(The initial analogy with Ireland came in England from the late eighteenth century, with the Tasman Sea coming to be seen as akin to a 'New Irish Sea' separating a new South Wales from a new Ireland. Indeed, just as New South Wales supplanted New Holland, the logic was that New Zealand would morph into New Ireland. The problem was that the name 'New Ireland' was already taken; it's in modern-day Papua New Guinea. As consolation, Auckland province was named New Ulster, in 1841 by the British Foreign Office.)

Australia's economic relationship with New Zealand came to be much like the relationship between the United Kingdom and the Republic of Ireland in the second half of the twentieth century.

But, constitutionally, the political relationship between Australia and New Zealand is (arguably) more like that between China and Taiwan. New Zealand is the missing province; Australia still hasn't quite forgiven New Zealand for jilting the other six colonies at the altar of their group marriage, the union that in 1901 became the Commonwealth of Australia. (Australia even nicked our flag!) Australia's establishment likes to present a single voice in the world of geopolitics – and the voice it has long-adopted is that of the United States' pugnacious Deputy Sheriff. Like China re Taiwan, Australia's leadership coalition does not like Australia's missing province expressing an independent (and different) voice. New Zealand's establishment remains somewhat muddled on the extent to which they should conform to Australia's expectations of New Zealand.

Just as we once understood the bully-context of the expression 'The Ugly American', we now have The Ugly Australian, most epitomised by Peter Dutton and his description of a group of mainly Māori New Zealand born Australians as "trash". In that context, I was alarmed at the performance on New Zealand television of the burly Australian television personality Jason Morrison, positively demanding that New Zealand gets into line with the position of Australia (aka the Australian establishment).

This is particularly problematic at present, because the Australian leadership position represents a yearning for war with China. I don't think many Australian establishment people really care about liberating the minority Uighurs from the yoke of Han Chinese oppression. Rather they want China to become a client democracy of The Sheriff (aka the United States); and they want China to be a pliant "customer" (ref. Jason Morrison).

It is this 'customer' reference that gives away the crude mercantilism that drives western establishment belief. It is the same mercantilist ideology that used military power in 1840 to protect British rights to smuggle opium to Chinese customers. And the same mercantilism that inspired American settlers in the 1770s to rise up against a British state that required settlers to be customers rather than competitors to British manufacturers (and to pay taxes on tea etc., for the privilege of being such customers).

It is this mercantilism – which China, especially the China of Deng Xiao Peng – more than happily subscribed to; the mercantilism which treats international trade as an arm-wrestling match rather than a partnership for mutual benefit. It is the mercantilism that makes too many people think of exports as 'good' and 'imports' as bad. It is the mercantilism that treats selling goods (including military goods) to other countries as a form of goldmining, and that the wealth of a country is determined by its success in 'making money' (ie in running a trade surplus, exporting more than it imports).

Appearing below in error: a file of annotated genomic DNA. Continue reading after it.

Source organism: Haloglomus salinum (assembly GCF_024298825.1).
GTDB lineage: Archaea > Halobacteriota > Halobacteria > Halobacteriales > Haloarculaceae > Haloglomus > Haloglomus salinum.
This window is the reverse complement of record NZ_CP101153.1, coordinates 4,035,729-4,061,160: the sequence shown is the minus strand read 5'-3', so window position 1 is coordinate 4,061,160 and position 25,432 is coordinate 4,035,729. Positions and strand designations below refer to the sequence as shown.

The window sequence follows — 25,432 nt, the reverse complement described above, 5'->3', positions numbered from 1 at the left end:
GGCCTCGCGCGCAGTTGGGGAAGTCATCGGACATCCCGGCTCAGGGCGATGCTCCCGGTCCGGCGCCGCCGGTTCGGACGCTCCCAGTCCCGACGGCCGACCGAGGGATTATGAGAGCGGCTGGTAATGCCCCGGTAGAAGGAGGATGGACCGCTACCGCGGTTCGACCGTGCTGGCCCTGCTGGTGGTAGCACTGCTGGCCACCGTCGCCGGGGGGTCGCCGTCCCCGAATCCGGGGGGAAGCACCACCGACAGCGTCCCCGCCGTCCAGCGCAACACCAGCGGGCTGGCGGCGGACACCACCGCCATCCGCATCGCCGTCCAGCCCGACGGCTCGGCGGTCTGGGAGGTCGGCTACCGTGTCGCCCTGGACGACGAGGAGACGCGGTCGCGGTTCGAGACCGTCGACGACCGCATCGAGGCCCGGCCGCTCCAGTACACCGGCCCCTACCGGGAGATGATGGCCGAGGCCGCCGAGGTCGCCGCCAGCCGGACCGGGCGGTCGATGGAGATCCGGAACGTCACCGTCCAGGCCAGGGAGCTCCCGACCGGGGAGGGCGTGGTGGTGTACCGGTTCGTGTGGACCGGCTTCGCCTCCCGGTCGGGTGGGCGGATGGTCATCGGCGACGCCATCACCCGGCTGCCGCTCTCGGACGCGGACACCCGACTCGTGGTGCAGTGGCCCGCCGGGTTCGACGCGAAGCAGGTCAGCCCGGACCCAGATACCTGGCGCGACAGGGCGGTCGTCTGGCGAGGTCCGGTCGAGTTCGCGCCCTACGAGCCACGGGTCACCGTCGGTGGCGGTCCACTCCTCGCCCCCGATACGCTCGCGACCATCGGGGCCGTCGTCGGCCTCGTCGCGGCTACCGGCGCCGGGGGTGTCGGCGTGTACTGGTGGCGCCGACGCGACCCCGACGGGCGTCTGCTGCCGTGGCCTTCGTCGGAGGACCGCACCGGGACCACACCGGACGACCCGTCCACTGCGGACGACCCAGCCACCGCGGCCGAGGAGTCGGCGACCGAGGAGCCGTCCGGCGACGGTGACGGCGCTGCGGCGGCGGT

Mercantilism is a belief system that says that its OK to bully your customers, if that's a way to 'make money' at their expense. It is a belief system that completely ignores the fact that the actual benefits of trade are the imports, and the cost of trade (what is given up) is the exports; and that Australia is unequivocally dependent on direct or indirect imports from China. (Indirect imports are when there are Chinese-sourced components in goods imported from other countries.)

Does the New Zealand establishment really feel that it must accede to Australian stand-over tactics? Australia's elite know that Australia cannot bully China; but they believe they can bully New Zealand.

Yearning for War

For many people, especially establishment elites, a peaceful world is an unexciting world. For those elites – who think of themselves as countries rather than as people – the world is understood as a geopolitical struggle between rival countries. Elite lives are made exciting (ie more self-important, and more quixotic) by having enemies to 'lord' over, to antagonise, by commercial or other means.

I don't believe anyone seriously thinks that rhetorical antagonism towards China can achieve any kind of beneficial change within China – eg on granting autonomous democratic rights towards Uighurs and Hong Kongers. And this belligerent approach will not change Chinese elite claims to Taiwan and the Spratly Islands. (China is more likely to respond to western approaches that set an example of how national communities can cooperate through tolerance, conciliation, and cultural understanding. The Coronavirus pandemic represented an excellent, though wasted, opportunity for leadership elites to collaborate for the common global good.)

National leaders should be careful what they wish for. We know that after 15 or so years in the early twentieth century, geopolitical nationalism produced, among other conflicts real and rhetorical, the Third Balkan War. That war became World War One.


Keith Rankin, trained as an economic historian, is a retired lecturer in Economics and Statistics. He lives in Auckland, New Zealand.